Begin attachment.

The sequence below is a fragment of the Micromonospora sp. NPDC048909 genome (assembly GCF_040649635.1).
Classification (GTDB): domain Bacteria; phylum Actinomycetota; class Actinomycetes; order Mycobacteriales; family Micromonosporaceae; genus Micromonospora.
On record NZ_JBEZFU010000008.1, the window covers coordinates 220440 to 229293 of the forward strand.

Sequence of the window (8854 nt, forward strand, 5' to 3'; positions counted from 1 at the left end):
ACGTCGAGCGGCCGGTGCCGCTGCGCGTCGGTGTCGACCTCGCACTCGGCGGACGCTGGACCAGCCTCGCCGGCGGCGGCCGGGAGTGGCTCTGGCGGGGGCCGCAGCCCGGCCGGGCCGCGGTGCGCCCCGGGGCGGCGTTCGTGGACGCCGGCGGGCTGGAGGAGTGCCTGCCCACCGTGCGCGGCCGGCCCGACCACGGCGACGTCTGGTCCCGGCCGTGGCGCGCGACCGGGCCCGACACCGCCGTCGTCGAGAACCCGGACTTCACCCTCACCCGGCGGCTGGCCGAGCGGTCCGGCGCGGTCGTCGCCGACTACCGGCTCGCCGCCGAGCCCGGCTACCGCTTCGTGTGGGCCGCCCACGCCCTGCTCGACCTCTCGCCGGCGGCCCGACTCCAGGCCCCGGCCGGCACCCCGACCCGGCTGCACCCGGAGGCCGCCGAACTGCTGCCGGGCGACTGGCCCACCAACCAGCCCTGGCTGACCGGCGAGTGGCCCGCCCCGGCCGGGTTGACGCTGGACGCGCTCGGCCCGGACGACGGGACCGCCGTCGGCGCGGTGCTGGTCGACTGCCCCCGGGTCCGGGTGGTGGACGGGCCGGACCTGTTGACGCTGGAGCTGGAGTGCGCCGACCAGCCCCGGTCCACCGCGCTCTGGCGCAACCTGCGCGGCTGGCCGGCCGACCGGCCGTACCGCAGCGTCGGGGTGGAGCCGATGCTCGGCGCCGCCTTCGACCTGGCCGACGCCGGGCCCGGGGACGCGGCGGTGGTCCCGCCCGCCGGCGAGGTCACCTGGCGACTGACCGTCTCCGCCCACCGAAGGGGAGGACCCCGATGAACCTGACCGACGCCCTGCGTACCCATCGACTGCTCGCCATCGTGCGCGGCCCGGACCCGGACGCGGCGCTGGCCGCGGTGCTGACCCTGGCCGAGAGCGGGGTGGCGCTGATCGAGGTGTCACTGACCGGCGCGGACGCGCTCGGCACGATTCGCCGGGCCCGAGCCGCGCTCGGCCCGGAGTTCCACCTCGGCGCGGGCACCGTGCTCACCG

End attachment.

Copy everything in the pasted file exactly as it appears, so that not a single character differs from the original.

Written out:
The sequence below is a fragment of the Micromonospora sp. NPDC048909 genome (assembly GCF_040649635.1).
Classification (GTDB): domain Bacteria; phylum Actinomycetota; class Actinomycetes; order Mycobacteriales; family Micromonosporaceae; genus Micromonospora.
On record NZ_JBEZFU010000008.1, the window covers coordinates 220440 to 229293 of the forward strand.

Sequence of the window (8854 nt, forward strand, 5' to 3'; positions counted from 1 at the left end):
ACGTCGAGCGGCCGGTGCCGCTGCGCGTCGGTGTCGACCTCGCACTCGGCGGACGCTGGACCAGCCTCGCCGGCGGCGGCCGGGAGTGGCTCTGGCGGGGGCCGCAGCCCGGCCGGGCCGCGGTGCGCCCCGGGGCGGCGTTCGTGGACGCCGGCGGGCTGGAGGAGTGCCTGCCCACCGTGCGCGGCCGGCCCGACCACGGCGACGTCTGGTCCCGGCCGTGGCGCGCGACCGGGCCCGACACCGCCGTCGTCGAGAACCCGGACTTCACCCTCACCCGGCGGCTGGCCGAGCGGTCCGGCGCGGTCGTCGCCGACTACCGGCTCGCCGCCGAGCCCGGCTACCGCTTCGTGTGGGCCGCCCACGCCCTGCTCGACCTCTCGCCGGCGGCCCGACTCCAGGCCCCGGCCGGCACCCCGACCCGGCTGCACCCGGAGGCCGCCGAACTGCTGCCGGGCGACTGGCCCACCAACCAGCCCTGGCTGACCGGCGAGTGGCCCGCCCCGGCCGGGTTGACGCTGGACGCGCTCGGCCCGGACGACGGGACCGCCGTCGGCGCGGTGCTGGTCGACTGCCCCCGGGTCCGGGTGGTGGACGGGCCGGACCTGTTGACGCTGGAGCTGGAGTGCGCCGACCAGCCCCGGTCCACCGCGCTCTGGCGCAACCTGCGCGGCTGGCCGGCCGACCGGCCGTACCGCAGCGTCGGGGTGGAGCCGATGCTCGGCGCCGCCTTCGACCTGGCCGACGCCGGGCCCGGGGACGCGGCGGTGGTCCCGCCCGCCGGCGAGGTCACCTGGCGACTGACCGTCTCCGCCCACCGAAGGGGAGGACCCCGATGAACCTGACCGACGCCCTGCGTACCCATCGACTGCTCGCCATCGTGCGCGGCCCGGACCCGGACGCGGCGCTGGCCGCGGTGCTGACCCTGGCCGAGAGCGGGGTGGCGCTGATCGAGGTGTCACTGACCGGCGCGGACGCGCTCGGCACGATTCGCCGGGCCCGAGCCGCGCTCGGCCCGGAGTTCCACCTCGGCGCGGGCACCGTGCTCACCG